Egyptians in London have spoken of their jubilation at the resignation of President Hosni Mubarak.
There were cries of "freedom" as 200 people shouted and sounded horns at the Egyptian embassy in Mayfair, then walked to the cafes of London's Arab community around Edgware Road.
"People are not going to sleep," said one man named Abdul. "I will cancel work for tonight and tomorrow."
Ali, who had just turned 20, said it was "a birthday I will never forget".
"It's the happiest day for all Egyptians, I can promise you," he told BBC London 94.9.
While many people had not believed a change of regime was possible, the Egyptian youth had "made this revolution through Facebook", he added.
There have been protests outside the embassy throughout the past three weeks, in parallel with the demonstrations seen in Egypt's capital, Cairo.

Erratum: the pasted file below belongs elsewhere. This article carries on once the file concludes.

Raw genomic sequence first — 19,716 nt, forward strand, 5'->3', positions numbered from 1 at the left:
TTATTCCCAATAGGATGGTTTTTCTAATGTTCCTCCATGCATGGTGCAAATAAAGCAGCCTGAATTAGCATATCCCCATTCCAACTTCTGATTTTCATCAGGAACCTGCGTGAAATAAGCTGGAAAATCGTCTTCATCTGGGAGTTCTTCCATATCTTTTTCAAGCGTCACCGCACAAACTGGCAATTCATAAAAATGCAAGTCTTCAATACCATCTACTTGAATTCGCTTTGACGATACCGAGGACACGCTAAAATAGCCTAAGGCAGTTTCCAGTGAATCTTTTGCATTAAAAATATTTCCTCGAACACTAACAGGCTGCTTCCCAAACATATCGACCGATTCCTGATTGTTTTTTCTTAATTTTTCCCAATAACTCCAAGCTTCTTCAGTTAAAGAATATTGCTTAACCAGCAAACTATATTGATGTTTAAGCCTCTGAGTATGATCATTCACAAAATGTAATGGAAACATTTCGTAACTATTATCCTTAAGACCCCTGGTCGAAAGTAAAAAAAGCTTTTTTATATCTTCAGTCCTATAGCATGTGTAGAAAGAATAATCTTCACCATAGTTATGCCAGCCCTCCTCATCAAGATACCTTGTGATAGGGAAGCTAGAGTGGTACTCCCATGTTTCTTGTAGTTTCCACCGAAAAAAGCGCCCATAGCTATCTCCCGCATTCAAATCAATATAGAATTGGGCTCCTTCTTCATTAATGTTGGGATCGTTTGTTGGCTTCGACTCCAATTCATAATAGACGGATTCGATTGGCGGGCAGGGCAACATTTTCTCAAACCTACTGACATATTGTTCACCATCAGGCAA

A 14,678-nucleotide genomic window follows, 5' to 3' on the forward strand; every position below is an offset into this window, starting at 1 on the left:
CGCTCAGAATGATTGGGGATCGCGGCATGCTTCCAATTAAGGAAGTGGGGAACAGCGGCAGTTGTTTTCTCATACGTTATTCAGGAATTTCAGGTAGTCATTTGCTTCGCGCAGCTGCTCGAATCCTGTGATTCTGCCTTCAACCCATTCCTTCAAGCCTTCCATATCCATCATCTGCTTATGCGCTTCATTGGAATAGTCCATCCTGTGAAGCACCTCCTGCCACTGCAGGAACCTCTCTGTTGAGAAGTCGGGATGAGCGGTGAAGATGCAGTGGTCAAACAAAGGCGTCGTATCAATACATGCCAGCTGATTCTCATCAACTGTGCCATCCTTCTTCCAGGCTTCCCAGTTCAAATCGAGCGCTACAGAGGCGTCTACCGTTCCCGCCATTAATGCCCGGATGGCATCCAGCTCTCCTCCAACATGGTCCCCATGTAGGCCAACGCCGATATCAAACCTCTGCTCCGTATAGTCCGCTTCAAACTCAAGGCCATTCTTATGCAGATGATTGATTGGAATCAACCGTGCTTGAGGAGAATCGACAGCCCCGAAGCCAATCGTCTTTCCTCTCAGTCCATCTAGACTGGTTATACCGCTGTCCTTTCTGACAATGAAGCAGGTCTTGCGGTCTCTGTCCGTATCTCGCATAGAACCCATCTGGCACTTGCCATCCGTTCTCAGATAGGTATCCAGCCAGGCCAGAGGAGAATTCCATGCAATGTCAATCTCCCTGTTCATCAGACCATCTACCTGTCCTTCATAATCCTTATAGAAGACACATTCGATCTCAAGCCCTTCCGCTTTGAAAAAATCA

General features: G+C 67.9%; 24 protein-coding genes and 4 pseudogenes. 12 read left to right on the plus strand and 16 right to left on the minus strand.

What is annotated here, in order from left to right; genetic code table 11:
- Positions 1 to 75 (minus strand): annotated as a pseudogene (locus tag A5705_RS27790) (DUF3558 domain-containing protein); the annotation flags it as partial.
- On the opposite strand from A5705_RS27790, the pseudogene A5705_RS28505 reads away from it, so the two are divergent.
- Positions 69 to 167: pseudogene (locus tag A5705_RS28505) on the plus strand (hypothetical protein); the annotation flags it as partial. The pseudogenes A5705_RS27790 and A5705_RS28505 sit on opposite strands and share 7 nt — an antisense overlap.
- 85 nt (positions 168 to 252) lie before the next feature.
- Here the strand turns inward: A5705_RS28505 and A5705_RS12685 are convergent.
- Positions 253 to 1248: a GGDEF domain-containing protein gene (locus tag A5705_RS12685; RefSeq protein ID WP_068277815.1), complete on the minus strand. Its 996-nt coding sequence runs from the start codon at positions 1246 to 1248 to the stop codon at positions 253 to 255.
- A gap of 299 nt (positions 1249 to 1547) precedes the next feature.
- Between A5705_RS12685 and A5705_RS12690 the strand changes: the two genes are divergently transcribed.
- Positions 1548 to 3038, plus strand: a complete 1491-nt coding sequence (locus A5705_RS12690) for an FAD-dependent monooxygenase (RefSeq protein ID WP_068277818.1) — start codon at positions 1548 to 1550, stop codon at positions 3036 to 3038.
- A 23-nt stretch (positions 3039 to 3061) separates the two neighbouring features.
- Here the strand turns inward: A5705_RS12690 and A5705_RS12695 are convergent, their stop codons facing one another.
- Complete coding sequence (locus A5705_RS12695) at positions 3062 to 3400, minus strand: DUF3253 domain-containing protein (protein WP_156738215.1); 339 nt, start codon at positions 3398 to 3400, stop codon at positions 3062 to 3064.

Another man who joined Friday evening's celebrations in London said: "The people have suffered for 30 years and now it's time for freedom and change."
One woman, Meret, said President Mubarak had been "changing his mind day after day" about whether to stay or go, and she had been "really angry".
"I knew it was a matter of days but not just abruptly like this," she added.
Her friend Mohammed said: "I'm excited. I didn't believe it was going to happen, to be honest. It's been a great day for Egyptians and it's going to go down in history. Hopefully for Egyptians now it's a time to look forward."
Across London on the steps of 10 Downing Street, Prime Minister David Cameron said Egypt had a "precious moment of opportunity" to move towards "civilian and democratic rule".
And Labour leader Ed Miliband offered his congratulations, adding: "Now the task must be to create that democratic future that people have today won."